When I am in New York City, I often stoop down and pick up trash and put it in the next trash can (granted there are less trash cans around now since some people have become more paranoid that a terrorist will put a bomb in one) but there are still enough around. I pick up trash that people just threw down and I look at them and simply say, "I'll throw that away for you." They are often dumbfounded and apologetic. I sometimes mention that I love New York and I hate litter. I avoid passing judgment or making a scene, I just pick it up and toss it in a trash can, all in plain sight of the offender. I hope it makes them think the next time. I pick up trash partly to make the city look better, partly to set an example and show how easy it is, and partly to stupefy the bystanders. Imagine how great the city would look if every one of 8 million people picked up just one piece of litter each day. That copy line stuck in my head and I started to sketch out a graphic for a teeshirt. That led me to develop a campaign to address the attitude of being so overwhelmed, as to do nothing - JustOnePiece. Maybe don't feel you must pick up all of it, but just one piece. That's a start and that will help.
JustOnePiece: A campaign for less litter
When I am in New York, I often stoop down and pick up trash and put it in the next trash can (granted there are less trash cans around now since some people have become more paranoid that a terrorist will put a bomb in one) but there are still enough around. I have even picked up cigarette butts that people just threw down and I look at them and simply say, "I'll throw that away for you." They are often dumbfounded and apologetic. I sometimes mention that I love New York and I hate litter. I avoid passing judgment or making a scene, I just pick up the butt and toss it in a trash can, all in plain sight of the offender. I hope it makes them think the next time. I pick up trash partly to make the city look better, partly to set an example and show how easy it is, and partly to stupefy the natives. Imagine how great the city would look if every one of 8 million people picked up just one piece of litter each day. That copy line stuck in my head and I started to sketch out a graphic for a teeshirt.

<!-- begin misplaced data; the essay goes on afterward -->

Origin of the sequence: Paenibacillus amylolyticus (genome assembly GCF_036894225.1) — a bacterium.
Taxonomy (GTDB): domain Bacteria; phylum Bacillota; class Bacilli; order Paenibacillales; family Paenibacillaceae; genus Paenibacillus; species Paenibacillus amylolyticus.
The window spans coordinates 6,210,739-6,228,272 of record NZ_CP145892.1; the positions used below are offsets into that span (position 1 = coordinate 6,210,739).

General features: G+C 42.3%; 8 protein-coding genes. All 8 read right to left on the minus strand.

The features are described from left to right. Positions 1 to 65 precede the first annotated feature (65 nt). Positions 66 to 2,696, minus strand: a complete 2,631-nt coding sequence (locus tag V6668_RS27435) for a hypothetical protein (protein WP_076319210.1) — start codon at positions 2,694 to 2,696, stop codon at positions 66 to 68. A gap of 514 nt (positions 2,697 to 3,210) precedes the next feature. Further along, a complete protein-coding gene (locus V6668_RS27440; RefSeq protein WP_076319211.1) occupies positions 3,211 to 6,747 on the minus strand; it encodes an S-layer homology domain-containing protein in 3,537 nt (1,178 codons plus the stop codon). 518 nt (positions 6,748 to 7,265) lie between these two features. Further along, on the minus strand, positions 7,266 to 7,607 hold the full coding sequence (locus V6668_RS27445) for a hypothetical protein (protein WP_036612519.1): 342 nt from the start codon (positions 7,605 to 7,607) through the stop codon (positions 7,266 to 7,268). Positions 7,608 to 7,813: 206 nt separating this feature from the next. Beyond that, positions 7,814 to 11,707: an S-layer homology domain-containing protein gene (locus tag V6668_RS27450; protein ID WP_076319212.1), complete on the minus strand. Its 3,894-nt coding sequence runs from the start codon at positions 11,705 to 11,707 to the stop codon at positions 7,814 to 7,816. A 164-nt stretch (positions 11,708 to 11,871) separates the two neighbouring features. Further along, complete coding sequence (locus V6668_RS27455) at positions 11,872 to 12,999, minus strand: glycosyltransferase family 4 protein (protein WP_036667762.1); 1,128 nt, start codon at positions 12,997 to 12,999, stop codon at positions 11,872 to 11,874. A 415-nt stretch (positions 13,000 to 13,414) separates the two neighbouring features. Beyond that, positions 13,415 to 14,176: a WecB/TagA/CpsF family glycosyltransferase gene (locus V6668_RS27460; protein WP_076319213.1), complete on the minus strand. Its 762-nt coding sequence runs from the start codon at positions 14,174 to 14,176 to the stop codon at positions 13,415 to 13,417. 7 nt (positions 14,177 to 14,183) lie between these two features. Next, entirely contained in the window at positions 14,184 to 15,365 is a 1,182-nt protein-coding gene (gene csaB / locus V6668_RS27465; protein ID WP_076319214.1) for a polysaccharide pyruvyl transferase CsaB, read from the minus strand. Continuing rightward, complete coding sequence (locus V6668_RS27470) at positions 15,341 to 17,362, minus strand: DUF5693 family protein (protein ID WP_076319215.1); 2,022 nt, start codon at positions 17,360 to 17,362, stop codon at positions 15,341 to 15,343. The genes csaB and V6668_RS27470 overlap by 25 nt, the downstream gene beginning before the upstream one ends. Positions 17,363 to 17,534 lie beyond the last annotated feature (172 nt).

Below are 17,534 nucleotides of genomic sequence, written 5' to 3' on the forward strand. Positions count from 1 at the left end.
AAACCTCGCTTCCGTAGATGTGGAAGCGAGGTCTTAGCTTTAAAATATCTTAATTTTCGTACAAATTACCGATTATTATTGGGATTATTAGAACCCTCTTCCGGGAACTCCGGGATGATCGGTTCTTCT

Milton Glaser, a founder of the trend-setting PushPin Studios in the 1950s, designed the original 'I heart New York' mark in 1977. It is now a classic icon in New York City. It clearly identifies and represents the city. I wanted to take that love one step further, as in, do something about it - If you really love NY, here's how to make it better. I was influenced by several elements in Glaser's mark: the words set in all caps, the copy set centered, the typeface that is reminiscent of a typewriter font, and a single word (the heart) emphasized with a different color. I sketched several different lines of wording and layout arrangements. The most crucial part of the message, just one piece, is centered on one line and set in colors and values to give them more importance. I showed to some designer friends and got some good input from Frank (instead of red, use green to represent the environment) and Sean (include the word think since that's what the campaign is about).
Card to hand out
I take these cards with me when I wear the shirt and I hand them to anyone who picks up just one piece of litter or if someone reads my shirt and asks about it. If I see someone pick up litter, I reward them with an offer of a free teeshirt.
Stock of shirts, The included receipt
Me turning away from a woman so she could read the back of the shirt. She had dropped something on the ground but later on the subway we struck up a conversation. Jim picking up just one piece of litter in Greenwich Village.
Website Design by Bill Davis and Jennifer Zink
Trained at Six Flags to pick up litter: summers 1967-70
Got disgusted & decided to do something about litter: June 2008
Sketches: June 2008
Copyright: James Robert Watson, 2008
Shirts ordered: July 2008
Production and website design funding: James W & Lorraine Watson
Website and Facebook uploaded: August 18, 2008
Website removed: July, 2011